How to Cook With Beer
As much as we like to savor a beer on its own, beer is not just for washing down pretzels. You can also use beer in recipes — similar to the way you can cook with wine. Here's a quick guide to cooking and baking with beer, including top-rated recipes to try.
Beer's Balancing Act
Cooking with beer adds a deep, earthy flavor to savory dishes such as chili, soup, and stew; and a nutty, caramelized flavor to baked goods. It's great for just about every cooking technique, too: baking, braising, deglazing, battering, sauces, marinating, and simmering.
Here's how it works: The hops used in brewing beer make it bitter by nature. However, the malt found in beer provides just enough natural sweetness to balance the flavor perfectly. In addition, foods high in sugars — vegetables such as carrots, corn, and onions (think caramelized onions) — are balanced by the bitterness. The bitter edge also helps balance very rich and creamy foods, like this Guinness Beer Cheese Dip, cheese soup or French onion soup (instead of wine), and cheese fondue.
The Right Beer for the Right Recipe
Want a stack of crispy onion rings, beer battered fish, or fried shrimp? Replace fizzy seltzer water in your batter with a light beer, such as lager, to make the batter light and airy. Avoid stout, as it can turn the batter an unappetizing shade of gray.
Watch as Chef John reveals the secret to crisp, never soggy, Beer Batter Fish & Chips.
Use a light lager for these perfectly light and crispy Coconut Shrimp.
Soups and Stews
Go with something dark and rich, such as a porter, when making this Boilermaker Tailgate Chili.
Slow Cooker Chicken Taco Soup is a lighter chicken chili that can be made with a wheat beer.
This top-rated recipe for Beer Glazed Brats and Sauerkraut uses lager in the mix.
Baking with Beer
- Beer bread is a classic quick bread where the beer, along with baking powder, provides natural yeast to help the loaf rise. Use a light lager unless you want a dark, bitter bread like Guinness Bread.
- When baking with chocolate, reach for the darker stouts. The chocolate notes are brought out by the complex, dark beer.
Stout and chocolate are a match made in heaven in these Chocolate Beer Cupcakes.
Marinades and Sauces
Love me tender! Though it has less acidity than wine, beer helps tenderize meat just like a wine marinade. It also helps caramelize the outside of seared meats, like steak, and adds an earthy, smoky flavor to barbecue sauce.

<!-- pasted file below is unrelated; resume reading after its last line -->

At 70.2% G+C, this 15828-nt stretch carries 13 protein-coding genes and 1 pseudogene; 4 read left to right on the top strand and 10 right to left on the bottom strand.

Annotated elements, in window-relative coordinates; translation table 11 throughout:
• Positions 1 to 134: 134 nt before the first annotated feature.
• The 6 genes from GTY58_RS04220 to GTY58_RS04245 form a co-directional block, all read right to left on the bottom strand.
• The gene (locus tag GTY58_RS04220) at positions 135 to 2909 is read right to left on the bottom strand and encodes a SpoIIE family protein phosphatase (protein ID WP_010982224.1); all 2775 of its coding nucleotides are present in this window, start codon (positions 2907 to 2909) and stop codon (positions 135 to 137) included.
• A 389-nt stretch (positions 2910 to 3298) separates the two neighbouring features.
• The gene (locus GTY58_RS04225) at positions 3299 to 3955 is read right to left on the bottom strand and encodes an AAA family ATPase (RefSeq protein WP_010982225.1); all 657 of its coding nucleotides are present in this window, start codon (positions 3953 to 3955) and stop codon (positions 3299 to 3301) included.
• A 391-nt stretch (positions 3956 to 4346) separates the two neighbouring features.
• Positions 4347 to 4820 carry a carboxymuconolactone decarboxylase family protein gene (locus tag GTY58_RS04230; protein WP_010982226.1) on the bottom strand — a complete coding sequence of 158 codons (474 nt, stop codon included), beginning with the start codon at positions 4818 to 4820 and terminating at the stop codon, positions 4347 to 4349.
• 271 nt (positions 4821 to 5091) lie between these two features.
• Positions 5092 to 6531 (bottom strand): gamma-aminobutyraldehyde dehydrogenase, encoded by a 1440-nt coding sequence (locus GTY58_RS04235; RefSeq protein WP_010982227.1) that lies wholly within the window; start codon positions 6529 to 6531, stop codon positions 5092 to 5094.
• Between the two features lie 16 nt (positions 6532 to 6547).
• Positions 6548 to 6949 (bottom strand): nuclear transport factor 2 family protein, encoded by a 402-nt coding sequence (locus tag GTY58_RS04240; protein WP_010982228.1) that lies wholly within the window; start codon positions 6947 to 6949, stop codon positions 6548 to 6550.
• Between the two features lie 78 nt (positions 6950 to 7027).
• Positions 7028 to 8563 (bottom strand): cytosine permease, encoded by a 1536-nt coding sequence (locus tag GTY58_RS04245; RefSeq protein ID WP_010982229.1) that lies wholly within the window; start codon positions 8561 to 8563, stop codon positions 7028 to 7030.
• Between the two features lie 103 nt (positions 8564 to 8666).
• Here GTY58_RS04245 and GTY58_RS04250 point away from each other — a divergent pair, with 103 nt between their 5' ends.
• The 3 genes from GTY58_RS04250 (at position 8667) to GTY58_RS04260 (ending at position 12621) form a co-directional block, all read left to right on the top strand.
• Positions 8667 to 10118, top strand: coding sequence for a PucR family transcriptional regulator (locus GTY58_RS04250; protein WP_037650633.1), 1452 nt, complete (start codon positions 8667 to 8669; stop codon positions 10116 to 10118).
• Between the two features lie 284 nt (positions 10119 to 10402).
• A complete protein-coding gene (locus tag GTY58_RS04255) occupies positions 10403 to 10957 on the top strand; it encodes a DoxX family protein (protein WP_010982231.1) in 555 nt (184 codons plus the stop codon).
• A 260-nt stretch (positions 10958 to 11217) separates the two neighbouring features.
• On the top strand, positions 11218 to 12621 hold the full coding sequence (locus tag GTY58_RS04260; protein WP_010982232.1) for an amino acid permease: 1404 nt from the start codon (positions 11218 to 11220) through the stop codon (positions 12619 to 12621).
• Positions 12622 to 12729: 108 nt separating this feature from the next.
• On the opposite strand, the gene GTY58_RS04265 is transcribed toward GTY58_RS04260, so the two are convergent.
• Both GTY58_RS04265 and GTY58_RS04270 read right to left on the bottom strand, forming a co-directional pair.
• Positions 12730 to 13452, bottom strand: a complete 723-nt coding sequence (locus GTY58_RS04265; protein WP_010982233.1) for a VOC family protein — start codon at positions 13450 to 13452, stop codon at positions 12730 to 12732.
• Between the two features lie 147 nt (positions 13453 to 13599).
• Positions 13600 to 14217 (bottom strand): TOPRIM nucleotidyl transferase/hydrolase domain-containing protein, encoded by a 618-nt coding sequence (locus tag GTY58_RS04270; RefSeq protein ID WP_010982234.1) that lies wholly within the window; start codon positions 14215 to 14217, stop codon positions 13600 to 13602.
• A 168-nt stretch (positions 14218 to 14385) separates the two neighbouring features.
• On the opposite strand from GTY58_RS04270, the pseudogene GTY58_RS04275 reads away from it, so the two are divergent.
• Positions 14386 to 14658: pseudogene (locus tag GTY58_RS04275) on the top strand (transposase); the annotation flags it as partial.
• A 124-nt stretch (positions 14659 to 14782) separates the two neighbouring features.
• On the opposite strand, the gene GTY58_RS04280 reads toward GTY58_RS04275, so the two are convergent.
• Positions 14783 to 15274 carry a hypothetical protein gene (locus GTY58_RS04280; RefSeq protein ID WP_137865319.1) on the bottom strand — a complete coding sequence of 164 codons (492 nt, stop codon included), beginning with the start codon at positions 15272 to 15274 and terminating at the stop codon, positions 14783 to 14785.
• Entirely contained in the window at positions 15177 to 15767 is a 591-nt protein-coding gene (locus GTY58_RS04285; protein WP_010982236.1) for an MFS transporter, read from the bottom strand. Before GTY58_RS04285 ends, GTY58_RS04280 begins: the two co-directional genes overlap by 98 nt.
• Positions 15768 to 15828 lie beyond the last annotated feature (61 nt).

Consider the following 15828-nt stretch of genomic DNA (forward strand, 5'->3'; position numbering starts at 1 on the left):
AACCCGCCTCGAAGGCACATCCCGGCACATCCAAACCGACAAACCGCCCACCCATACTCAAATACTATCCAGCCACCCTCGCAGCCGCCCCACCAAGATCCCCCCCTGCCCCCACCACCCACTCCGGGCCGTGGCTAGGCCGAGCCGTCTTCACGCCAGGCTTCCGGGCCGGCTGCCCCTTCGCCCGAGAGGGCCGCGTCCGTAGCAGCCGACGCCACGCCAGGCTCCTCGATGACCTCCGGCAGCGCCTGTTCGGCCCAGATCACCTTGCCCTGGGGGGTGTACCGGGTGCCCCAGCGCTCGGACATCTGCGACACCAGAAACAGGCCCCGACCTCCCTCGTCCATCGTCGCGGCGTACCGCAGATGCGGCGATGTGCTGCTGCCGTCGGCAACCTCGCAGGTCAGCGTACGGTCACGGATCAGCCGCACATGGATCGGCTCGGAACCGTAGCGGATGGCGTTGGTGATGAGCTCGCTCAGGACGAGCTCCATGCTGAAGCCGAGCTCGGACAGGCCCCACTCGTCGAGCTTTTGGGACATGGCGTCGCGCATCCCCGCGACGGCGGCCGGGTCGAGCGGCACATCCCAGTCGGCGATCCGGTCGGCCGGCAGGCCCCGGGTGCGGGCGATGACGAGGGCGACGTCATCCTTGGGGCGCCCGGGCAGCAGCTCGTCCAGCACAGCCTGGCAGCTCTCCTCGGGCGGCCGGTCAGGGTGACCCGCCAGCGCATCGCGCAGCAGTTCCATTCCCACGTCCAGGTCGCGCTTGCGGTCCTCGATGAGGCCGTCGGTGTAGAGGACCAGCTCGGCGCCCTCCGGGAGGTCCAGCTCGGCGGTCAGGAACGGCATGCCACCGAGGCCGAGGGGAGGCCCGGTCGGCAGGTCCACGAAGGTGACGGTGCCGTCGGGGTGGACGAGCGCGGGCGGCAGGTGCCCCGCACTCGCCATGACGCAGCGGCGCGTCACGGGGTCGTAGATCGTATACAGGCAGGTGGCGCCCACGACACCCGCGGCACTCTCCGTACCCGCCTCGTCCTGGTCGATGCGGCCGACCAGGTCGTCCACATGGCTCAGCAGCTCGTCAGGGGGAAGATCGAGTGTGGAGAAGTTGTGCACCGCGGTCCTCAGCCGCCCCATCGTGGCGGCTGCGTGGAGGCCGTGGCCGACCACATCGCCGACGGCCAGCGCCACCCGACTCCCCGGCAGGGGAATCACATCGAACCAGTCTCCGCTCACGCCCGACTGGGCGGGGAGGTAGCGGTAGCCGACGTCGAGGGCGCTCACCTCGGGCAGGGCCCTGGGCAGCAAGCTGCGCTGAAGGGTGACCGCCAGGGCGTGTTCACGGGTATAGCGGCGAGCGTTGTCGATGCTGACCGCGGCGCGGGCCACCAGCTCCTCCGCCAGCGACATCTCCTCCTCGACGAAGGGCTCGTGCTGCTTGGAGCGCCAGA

Sweet molasses balances the dark, bitter beer in this recipe for Beerbecue Beef Flank Steak.
Tips for Cooking with Beer
Which Kind of Beer to Use?
Just like white and red wine, light and dark beers have distinctive flavor profiles. Often a recipe calls for beer without giving you an idea of where to begin. Here are some general guidelines for how to cook with beer:
- Wheat beers are great with chicken and seafood
- Ales, porters, and stouts are perfect for pork, beef, and lamb.
- Belgian ales go great with hearty meat and game.
- Nut-brown ales pair well with stews and cheesy dishes.
- Fruity beers are good choices for desserts, unless your recipe specifically calls for a particular beer.
If you're still overwhelmed with all of the choices, pale ale is a versatile choice: it's hoppy, rich and fruity, without being overpowering. But, look out for the India Pale Ales (IPA's): they might be great to drink, but are often too bitter to cook with.
You Get What You Pay For
Just like cooking with wine, what you put in is what you get out. So, while you don't have to break the bank to buy a nice beer for cooking, don't pick the bottom of the barrel either. Use something you would enjoy drinking, because as you cook, the flavors will reduce and intensify. And, don't forget to check the beer's expiration date!
What About the Alcohol?
Afraid that serving your kids some cupcakes or stew made with beer might get them, well, a little buzzed? Fear not. Beer does not have much alcohol to begin with (it's mostly water), and as soon as you cook or bake with it, the alcohol evaporates quickly.
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